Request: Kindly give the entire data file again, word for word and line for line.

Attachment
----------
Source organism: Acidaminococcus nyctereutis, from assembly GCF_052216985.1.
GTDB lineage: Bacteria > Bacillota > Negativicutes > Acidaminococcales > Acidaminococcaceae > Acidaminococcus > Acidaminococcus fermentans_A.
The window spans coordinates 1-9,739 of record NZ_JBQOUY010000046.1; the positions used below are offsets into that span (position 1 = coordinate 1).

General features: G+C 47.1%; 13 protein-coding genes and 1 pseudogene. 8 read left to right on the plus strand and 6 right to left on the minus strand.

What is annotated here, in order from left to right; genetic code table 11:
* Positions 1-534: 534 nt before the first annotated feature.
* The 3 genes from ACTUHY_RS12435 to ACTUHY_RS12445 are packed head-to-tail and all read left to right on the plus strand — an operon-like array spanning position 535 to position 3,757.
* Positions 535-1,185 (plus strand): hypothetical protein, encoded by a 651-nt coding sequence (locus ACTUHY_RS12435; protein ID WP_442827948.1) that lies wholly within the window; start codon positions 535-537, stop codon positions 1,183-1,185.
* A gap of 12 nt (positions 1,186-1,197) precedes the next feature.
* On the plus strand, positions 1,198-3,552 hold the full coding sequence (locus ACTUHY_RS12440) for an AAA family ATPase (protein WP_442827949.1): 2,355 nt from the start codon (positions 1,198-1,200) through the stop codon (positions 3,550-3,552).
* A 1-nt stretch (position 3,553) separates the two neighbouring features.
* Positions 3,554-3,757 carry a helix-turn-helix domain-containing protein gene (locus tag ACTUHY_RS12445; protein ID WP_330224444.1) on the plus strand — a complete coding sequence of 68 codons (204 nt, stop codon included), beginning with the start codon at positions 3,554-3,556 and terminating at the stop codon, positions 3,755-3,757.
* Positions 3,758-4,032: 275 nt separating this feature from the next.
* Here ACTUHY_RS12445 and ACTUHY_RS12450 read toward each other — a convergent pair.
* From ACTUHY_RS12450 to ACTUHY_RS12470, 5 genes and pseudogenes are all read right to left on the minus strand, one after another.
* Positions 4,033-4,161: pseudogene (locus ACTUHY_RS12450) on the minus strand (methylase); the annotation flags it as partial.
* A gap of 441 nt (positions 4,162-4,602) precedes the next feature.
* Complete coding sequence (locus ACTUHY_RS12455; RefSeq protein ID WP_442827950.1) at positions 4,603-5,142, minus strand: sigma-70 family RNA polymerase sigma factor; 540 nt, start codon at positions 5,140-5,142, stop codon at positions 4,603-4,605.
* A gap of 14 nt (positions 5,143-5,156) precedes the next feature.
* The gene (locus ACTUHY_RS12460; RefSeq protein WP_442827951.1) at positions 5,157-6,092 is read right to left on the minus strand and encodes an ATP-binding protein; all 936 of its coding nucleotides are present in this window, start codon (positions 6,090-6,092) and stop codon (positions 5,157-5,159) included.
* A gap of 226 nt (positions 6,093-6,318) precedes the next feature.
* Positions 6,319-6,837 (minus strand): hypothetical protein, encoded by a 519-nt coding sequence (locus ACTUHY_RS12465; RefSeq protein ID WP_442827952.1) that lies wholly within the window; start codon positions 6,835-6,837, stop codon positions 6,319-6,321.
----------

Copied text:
Source organism: Acidaminococcus nyctereutis, from assembly GCF_052216985.1.
GTDB lineage: Bacteria > Bacillota > Negativicutes > Acidaminococcales > Acidaminococcaceae > Acidaminococcus > Acidaminococcus fermentans_A.
The window spans coordinates 1-9,739 of record NZ_JBQOUY010000046.1; the positions used below are offsets into that span (position 1 = coordinate 1).

General features: G+C 47.1%; 13 protein-coding genes and 1 pseudogene. 8 read left to right on the plus strand and 6 right to left on the minus strand.

What is annotated here, in order from left to right; genetic code table 11:
* Positions 1-534: 534 nt before the first annotated feature.
* The 3 genes from ACTUHY_RS12435 to ACTUHY_RS12445 are packed head-to-tail and all read left to right on the plus strand — an operon-like array spanning position 535 to position 3,757.
* Positions 535-1,185 (plus strand): hypothetical protein, encoded by a 651-nt coding sequence (locus ACTUHY_RS12435; protein ID WP_442827948.1) that lies wholly within the window; start codon positions 535-537, stop codon positions 1,183-1,185.
* A gap of 12 nt (positions 1,186-1,197) precedes the next feature.
* On the plus strand, positions 1,198-3,552 hold the full coding sequence (locus ACTUHY_RS12440) for an AAA family ATPase (protein WP_442827949.1): 2,355 nt from the start codon (positions 1,198-1,200) through the stop codon (positions 3,550-3,552).
* A 1-nt stretch (position 3,553) separates the two neighbouring features.
* Positions 3,554-3,757 carry a helix-turn-helix domain-containing protein gene (locus tag ACTUHY_RS12445; protein ID WP_330224444.1) on the plus strand — a complete coding sequence of 68 codons (204 nt, stop codon included), beginning with the start codon at positions 3,554-3,556 and terminating at the stop codon, positions 3,755-3,757.
* Positions 3,758-4,032: 275 nt separating this feature from the next.
* Here ACTUHY_RS12445 and ACTUHY_RS12450 read toward each other — a convergent pair.
* From ACTUHY_RS12450 to ACTUHY_RS12470, 5 genes and pseudogenes are all read right to left on the minus strand, one after another.
* Positions 4,033-4,161: pseudogene (locus ACTUHY_RS12450) on the minus strand (methylase); the annotation flags it as partial.
* A gap of 441 nt (positions 4,162-4,602) precedes the next feature.
* Complete coding sequence (locus ACTUHY_RS12455; RefSeq protein ID WP_442827950.1) at positions 4,603-5,142, minus strand: sigma-70 family RNA polymerase sigma factor; 540 nt, start codon at positions 5,140-5,142, stop codon at positions 4,603-4,605.
* A gap of 14 nt (positions 5,143-5,156) precedes the next feature.
* The gene (locus ACTUHY_RS12460; RefSeq protein WP_442827951.1) at positions 5,157-6,092 is read right to left on the minus strand and encodes an ATP-binding protein; all 936 of its coding nucleotides are present in this window, start codon (positions 6,090-6,092) and stop codon (positions 5,157-5,159) included.
* A gap of 226 nt (positions 6,093-6,318) precedes the next feature.
* Positions 6,319-6,837 (minus strand): hypothetical protein, encoded by a 519-nt coding sequence (locus ACTUHY_RS12465; RefSeq protein ID WP_442827952.1) that lies wholly within the window; start codon positions 6,835-6,837, stop codon positions 6,319-6,321.